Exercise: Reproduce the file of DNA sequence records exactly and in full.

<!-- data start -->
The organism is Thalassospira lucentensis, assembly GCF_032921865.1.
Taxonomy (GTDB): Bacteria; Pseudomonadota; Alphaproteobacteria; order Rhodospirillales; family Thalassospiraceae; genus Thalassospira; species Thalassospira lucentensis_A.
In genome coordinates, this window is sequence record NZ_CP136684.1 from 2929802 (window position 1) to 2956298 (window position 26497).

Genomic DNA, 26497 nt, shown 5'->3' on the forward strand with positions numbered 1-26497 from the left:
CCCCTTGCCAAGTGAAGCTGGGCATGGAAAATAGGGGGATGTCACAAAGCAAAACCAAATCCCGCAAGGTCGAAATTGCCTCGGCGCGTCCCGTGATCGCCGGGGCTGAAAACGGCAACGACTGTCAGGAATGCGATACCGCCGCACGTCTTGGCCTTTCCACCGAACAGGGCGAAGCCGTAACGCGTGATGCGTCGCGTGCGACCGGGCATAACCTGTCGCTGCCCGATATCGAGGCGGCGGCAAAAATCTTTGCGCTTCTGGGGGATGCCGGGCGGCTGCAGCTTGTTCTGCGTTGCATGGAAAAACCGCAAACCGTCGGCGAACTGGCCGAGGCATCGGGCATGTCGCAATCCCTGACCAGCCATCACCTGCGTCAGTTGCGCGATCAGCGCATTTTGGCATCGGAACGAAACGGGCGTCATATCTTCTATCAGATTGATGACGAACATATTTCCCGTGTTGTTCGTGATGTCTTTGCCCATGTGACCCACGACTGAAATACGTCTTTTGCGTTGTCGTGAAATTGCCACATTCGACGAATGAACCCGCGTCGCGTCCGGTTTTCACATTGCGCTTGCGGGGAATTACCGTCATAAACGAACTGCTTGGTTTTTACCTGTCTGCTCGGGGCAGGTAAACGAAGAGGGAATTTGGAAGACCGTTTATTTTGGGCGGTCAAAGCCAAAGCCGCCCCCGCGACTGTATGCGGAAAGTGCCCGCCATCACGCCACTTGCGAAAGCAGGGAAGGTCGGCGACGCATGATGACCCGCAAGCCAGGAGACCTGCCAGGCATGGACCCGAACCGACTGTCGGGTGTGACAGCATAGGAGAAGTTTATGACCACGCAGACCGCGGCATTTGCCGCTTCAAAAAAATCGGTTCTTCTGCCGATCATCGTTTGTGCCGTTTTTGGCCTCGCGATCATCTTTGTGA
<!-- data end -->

The organism is Thalassospira lucentensis, assembly GCF_032921865.1.
Taxonomy (GTDB): Bacteria; Pseudomonadota; Alphaproteobacteria; order Rhodospirillales; family Thalassospiraceae; genus Thalassospira; species Thalassospira lucentensis_A.
In genome coordinates, this window is sequence record NZ_CP136684.1 from 2929802 (window position 1) to 2956298 (window position 26497).

Genomic DNA, 26497 nt, shown 5'->3' on the forward strand with positions numbered 1-26497 from the left:
CCCCTTGCCAAGTGAAGCTGGGCATGGAAAATAGGGGGATGTCACAAAGCAAAACCAAATCCCGCAAGGTCGAAATTGCCTCGGCGCGTCCCGTGATCGCCGGGGCTGAAAACGGCAACGACTGTCAGGAATGCGATACCGCCGCACGTCTTGGCCTTTCCACCGAACAGGGCGAAGCCGTAACGCGTGATGCGTCGCGTGCGACCGGGCATAACCTGTCGCTGCCCGATATCGAGGCGGCGGCAAAAATCTTTGCGCTTCTGGGGGATGCCGGGCGGCTGCAGCTTGTTCTGCGTTGCATGGAAAAACCGCAAACCGTCGGCGAACTGGCCGAGGCATCGGGCATGTCGCAATCCCTGACCAGCCATCACCTGCGTCAGTTGCGCGATCAGCGCATTTTGGCATCGGAACGAAACGGGCGTCATATCTTCTATCAGATTGATGACGAACATATTTCCCGTGTTGTTCGTGATGTCTTTGCCCATGTGACCCACGACTGAAATACGTCTTTTGCGTTGTCGTGAAATTGCCACATTCGACGAATGAACCCGCGTCGCGTCCGGTTTTCACATTGCGCTTGCGGGGAATTACCGTCATAAACGAACTGCTTGGTTTTTACCTGTCTGCTCGGGGCAGGTAAACGAAGAGGGAATTTGGAAGACCGTTTATTTTGGGCGGTCAAAGCCAAAGCCGCCCCCGCGACTGTATGCGGAAAGTGCCCGCCATCACGCCACTTGCGAAAGCAGGGAAGGTCGGCGACGCATGATGACCCGCAAGCCAGGAGACCTGCCAGGCATGGACCCGAACCGACTGTCGGGTGTGACAGCATAGGAGAAGTTTATGACCACGCAGACCGCGGCATTTGCCGCTTCAAAAAAATCGGTTCTTCTGCCGATCATCGTTTGTGCCGTTTTTGGCCTCGCGATCATCTTTGTGA